The image on the top is the front cover of the jacket of the unreleased version of EPA-4041 with the song titles at the top. The image on the bottom is the front cover of the jacket of the released version of EPA-4041 with the album’s title at the top.
Two versions of one album
As stated above, there are two different versions of the cover for EPA-4041! But the difference is even greater than merely having the song titles of the album’s title at the top: In 2012, a copy of EPA-4041 was found with a jacket with the song titles at the top of the front cover instead of the familiar JUST FOR YOU.
This alone made it a significant find for Elvis collectors, but there was a second difference. Instead of the usual Is It So Strange, it listed Don’t Leave Me Now as the second song on Side 2. But the record was the usual pressing that lists and plays Is It So Strange.
In 2017, a second copy of EPA-4041 with a jacket with the song titles on the front cover was found but this time the record listed and played Don’t Leave Me Now as the second song on Side 2 instead of the usual Is It So Strange. Finding this album is a major development in the field of collecting Elvis, especially to long-time collectors who thought such finds were a thing of the past!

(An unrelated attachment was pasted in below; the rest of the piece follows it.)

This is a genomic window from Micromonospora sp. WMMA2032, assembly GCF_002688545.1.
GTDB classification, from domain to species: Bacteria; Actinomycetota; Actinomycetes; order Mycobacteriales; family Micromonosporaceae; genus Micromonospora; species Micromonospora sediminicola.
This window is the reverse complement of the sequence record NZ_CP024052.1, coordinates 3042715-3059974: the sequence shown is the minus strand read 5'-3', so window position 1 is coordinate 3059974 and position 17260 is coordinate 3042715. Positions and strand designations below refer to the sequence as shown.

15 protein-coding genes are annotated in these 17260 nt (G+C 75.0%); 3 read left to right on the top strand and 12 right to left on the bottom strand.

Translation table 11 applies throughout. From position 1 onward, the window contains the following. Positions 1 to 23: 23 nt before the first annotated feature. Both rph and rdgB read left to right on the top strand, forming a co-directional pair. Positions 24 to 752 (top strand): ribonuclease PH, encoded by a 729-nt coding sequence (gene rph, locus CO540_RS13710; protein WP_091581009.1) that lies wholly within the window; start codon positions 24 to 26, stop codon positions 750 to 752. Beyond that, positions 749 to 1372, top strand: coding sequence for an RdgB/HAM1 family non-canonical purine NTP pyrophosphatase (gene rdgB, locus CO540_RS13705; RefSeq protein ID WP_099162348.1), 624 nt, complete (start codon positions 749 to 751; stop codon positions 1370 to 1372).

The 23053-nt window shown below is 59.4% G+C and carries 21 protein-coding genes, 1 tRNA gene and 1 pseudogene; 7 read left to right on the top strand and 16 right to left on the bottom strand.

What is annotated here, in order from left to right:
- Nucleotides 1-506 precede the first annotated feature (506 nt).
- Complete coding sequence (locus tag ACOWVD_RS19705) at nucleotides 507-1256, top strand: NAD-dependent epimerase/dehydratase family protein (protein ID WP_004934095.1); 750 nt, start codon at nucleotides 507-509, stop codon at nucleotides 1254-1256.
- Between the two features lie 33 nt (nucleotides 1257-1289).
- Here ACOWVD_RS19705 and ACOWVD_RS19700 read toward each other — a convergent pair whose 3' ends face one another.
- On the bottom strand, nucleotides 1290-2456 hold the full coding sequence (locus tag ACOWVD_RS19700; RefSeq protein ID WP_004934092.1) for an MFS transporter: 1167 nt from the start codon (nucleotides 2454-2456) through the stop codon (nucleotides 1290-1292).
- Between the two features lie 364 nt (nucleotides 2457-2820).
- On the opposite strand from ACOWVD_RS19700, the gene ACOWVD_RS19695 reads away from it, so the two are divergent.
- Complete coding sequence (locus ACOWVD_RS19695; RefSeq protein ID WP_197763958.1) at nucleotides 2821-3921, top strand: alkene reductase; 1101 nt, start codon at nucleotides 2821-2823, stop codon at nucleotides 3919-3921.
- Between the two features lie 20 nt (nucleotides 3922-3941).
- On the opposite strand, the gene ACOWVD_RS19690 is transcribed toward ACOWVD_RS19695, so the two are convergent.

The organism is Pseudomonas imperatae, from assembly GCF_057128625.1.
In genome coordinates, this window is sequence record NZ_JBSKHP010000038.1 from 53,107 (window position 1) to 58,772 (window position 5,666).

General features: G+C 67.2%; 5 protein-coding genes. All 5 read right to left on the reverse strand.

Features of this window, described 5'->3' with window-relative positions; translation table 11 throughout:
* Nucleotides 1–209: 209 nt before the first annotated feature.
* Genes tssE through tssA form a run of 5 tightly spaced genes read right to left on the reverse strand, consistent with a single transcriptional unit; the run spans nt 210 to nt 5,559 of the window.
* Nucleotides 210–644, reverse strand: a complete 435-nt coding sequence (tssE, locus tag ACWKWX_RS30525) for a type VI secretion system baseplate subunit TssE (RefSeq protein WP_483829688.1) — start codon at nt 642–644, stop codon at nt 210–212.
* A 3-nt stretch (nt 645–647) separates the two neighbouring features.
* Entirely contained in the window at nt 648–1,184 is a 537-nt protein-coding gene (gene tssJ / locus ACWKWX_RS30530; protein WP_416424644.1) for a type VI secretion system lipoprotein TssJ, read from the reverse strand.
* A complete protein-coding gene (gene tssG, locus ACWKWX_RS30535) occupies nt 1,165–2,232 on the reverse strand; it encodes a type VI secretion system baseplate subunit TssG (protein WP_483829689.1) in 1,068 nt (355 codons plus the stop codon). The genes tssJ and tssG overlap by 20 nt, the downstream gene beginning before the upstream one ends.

Is this rather rare Elvis record worth $1,000 or is it worth $10,000? There’s no way to know.
Here are the differences between the two versions of EPA-4041. Because little is known at this time, I refer to the album with Is It So Strange (with the album’s title on the cover) as the released version and the album with Don’t Leave Me Now (with the song titles on the cover) as the unreleased version:
• The front cover of the released version has the title of the album at the top. The front cover of the unreleased version has the album’s song titles at the top.
• The back cover of the released version lists the album’s four songs on the album at the top. The back cover of the unreleased version does not list the album’s songs at all.
• The record of the released version lists and plays Is It So Strange as the second song on Side 2. The record of the unreleased version lists and plays Don’t Leave Me Now as the second song on Side 2.
The label on the top is the record from the unreleased version of EPA-4041 with Don’t Leave Me Now. It is a Rockaway pressing. The label on the bottom is the record from the unreleased version of EPA-4041 with Is It So Strange. This is a Hollywood pressing but there were lao pressings from Indianapolis and Rockaway.
What we know
Information about the unreleased version of the album with Don’t Leave Me Now is minimal. Here is a list of what we know to be so:
• It exists.
That’s about it. Here is a list of what we do not know:
• We don’t know its story.
• We don’t know how many copies RCA manufactured.
• We don’t know how many copies RCA distributed if any at all.
In researching this album, I looked at the advertisements on Popsike for 333 copies of EPA-4041 that have been sold on eBay over the past fifteen years. I also looked at 282 ads on Gripsweat. Here is a list of what I found:
• Not one of them was listed with a cover with the song titles on top.